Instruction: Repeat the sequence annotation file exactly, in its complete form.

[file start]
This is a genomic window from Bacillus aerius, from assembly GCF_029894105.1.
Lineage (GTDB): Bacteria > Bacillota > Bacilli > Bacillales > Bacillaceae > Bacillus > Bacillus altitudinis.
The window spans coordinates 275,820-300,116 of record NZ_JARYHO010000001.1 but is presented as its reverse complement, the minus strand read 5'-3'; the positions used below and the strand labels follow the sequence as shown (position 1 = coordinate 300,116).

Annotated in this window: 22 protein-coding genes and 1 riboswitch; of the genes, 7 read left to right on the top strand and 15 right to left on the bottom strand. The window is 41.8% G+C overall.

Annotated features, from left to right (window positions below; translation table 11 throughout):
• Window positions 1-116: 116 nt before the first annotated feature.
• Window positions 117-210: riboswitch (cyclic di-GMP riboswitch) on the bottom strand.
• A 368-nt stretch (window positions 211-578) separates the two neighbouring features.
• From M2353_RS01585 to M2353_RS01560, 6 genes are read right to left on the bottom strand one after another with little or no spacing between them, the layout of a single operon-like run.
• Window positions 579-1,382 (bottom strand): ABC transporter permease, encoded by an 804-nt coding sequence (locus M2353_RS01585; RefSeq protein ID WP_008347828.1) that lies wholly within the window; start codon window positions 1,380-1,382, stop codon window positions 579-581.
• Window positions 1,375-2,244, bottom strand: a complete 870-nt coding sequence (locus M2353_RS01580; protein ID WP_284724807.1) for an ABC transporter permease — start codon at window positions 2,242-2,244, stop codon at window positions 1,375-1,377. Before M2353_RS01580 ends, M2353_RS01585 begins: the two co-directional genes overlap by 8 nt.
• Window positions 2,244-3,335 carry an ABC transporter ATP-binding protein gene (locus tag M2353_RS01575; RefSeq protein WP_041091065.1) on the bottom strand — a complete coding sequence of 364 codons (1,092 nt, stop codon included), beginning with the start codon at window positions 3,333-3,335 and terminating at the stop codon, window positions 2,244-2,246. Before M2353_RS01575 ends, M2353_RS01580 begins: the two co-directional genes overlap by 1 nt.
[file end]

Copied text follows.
This is a genomic window from Bacillus aerius, from assembly GCF_029894105.1.
Lineage (GTDB): Bacteria > Bacillota > Bacilli > Bacillales > Bacillaceae > Bacillus > Bacillus altitudinis.
The window spans coordinates 275,820-300,116 of record NZ_JARYHO010000001.1 but is presented as its reverse complement, the minus strand read 5'-3'; the positions used below and the strand labels follow the sequence as shown (position 1 = coordinate 300,116).

Annotated in this window: 22 protein-coding genes and 1 riboswitch; of the genes, 7 read left to right on the top strand and 15 right to left on the bottom strand. The window is 41.8% G+C overall.

Annotated features, from left to right (window positions below; translation table 11 throughout):
• Window positions 1-116: 116 nt before the first annotated feature.
• Window positions 117-210: riboswitch (cyclic di-GMP riboswitch) on the bottom strand.
• A 368-nt stretch (window positions 211-578) separates the two neighbouring features.
• From M2353_RS01585 to M2353_RS01560, 6 genes are read right to left on the bottom strand one after another with little or no spacing between them, the layout of a single operon-like run.
• Window positions 579-1,382 (bottom strand): ABC transporter permease, encoded by an 804-nt coding sequence (locus M2353_RS01585; RefSeq protein ID WP_008347828.1) that lies wholly within the window; start codon window positions 1,380-1,382, stop codon window positions 579-581.
• Window positions 1,375-2,244, bottom strand: a complete 870-nt coding sequence (locus M2353_RS01580; protein ID WP_284724807.1) for an ABC transporter permease — start codon at window positions 2,242-2,244, stop codon at window positions 1,375-1,377. Before M2353_RS01580 ends, M2353_RS01585 begins: the two co-directional genes overlap by 8 nt.
• Window positions 2,244-3,335 carry an ABC transporter ATP-binding protein gene (locus tag M2353_RS01575; RefSeq protein WP_041091065.1) on the bottom strand — a complete coding sequence of 364 codons (1,092 nt, stop codon included), beginning with the start codon at window positions 3,333-3,335 and terminating at the stop codon, window positions 2,244-2,246. Before M2353_RS01575 ends, M2353_RS01580 begins: the two co-directional genes overlap by 1 nt.